Fort Tilden was commissioned in 1917 at the beginning of World War I as a coastal defense post. The installation of large artillery and anti-aircraft gun was to protect NYC from a sea attack. As the 20th century wore on, bigger 16 inch guns were placed at Fort Tilden. During World War II more than 1,000 troops were stationed at the big guns of Fort Tilden and barracks and service buildings were built. In the Cold War, the station housed Nike SAM anti-aircraft missiles. But eventually, the base was closed in 1974 and became part of the National Park Service. Some of the old buildings are used by arts, community, and sports groups from the nearby neighborhoods. But as you leave the open ground of the barracks, the landscape becomes a surreal mix of nature reclaiming the old defenses.
Along the beach are some of the old community buildings that have been overrun by the sand. For a few blocks, there is the remnants of buildings, streets, hydrants, and more all covered by the sand. As you make your way into the dunes and scrub, you'll find the central dirt path that runs along the gun batteries. The two massive casements were built to protect the 16 inch guns during WWII. You can walk into the casements and see the graffiti and old storage rooms. There's even a walkway up to the top of one of the casements where the view one way is the open ocean and the other is the bay with the Manhattan skyline way in the distance. Further along the path is the abandoned sheds where the one ton rounds were held in storage. Today, they are covered in impressive graffiti works on the remaining walls.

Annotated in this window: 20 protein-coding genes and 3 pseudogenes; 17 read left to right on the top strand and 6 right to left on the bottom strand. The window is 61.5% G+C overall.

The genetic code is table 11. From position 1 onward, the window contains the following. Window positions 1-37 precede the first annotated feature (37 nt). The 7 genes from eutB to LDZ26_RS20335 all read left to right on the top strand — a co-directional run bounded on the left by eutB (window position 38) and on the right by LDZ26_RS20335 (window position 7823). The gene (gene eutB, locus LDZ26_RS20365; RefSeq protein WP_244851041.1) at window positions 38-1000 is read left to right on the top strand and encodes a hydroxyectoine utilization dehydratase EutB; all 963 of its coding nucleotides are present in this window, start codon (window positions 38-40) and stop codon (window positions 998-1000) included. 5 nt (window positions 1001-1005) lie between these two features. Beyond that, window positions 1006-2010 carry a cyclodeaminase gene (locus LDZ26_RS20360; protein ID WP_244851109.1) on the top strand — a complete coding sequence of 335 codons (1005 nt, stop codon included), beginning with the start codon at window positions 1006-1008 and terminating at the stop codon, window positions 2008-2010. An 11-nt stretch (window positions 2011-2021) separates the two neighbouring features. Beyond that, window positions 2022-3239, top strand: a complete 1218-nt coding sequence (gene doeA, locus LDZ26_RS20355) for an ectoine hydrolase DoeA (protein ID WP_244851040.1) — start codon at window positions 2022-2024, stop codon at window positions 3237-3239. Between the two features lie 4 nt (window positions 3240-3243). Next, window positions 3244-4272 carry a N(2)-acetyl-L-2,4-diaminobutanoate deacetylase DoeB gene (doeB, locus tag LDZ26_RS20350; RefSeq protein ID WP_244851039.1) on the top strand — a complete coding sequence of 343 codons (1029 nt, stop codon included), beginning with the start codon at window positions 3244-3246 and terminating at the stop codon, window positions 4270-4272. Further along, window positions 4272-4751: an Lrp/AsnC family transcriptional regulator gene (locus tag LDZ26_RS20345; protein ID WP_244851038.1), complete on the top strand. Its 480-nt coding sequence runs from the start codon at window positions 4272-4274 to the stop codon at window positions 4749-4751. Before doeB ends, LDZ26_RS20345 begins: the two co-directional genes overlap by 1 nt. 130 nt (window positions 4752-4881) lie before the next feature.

It's a spooky and beautiful place to explore, where often the only sounds are the waves and shorebirds. It's one of the most unexpected and unique locations in the city, and a striking example of history gradually being covered by the layers of time. After spending an hour or two, head back on the bus or bicycle to Rockaway Beach. There's a growing crowd of bars opening up to grab a drink in a garden area, like Sarya's and The Rock on Rockaway Beach Blvd and B. 92nd Street. But my favorite is old-school Irish pub Connolly's on Cross Bay Blvd, just off the beach. It's a remarkable hybrid of a NYC Irish pub and a beachside Caribbean bar. It's down in a townhouse basement, but decked out with surfboards and other beachy decor. And best of all, the pina coladas are made in a soft serve ice cream machine and some of the best tasting tropical drinks anywhere, including the tropics.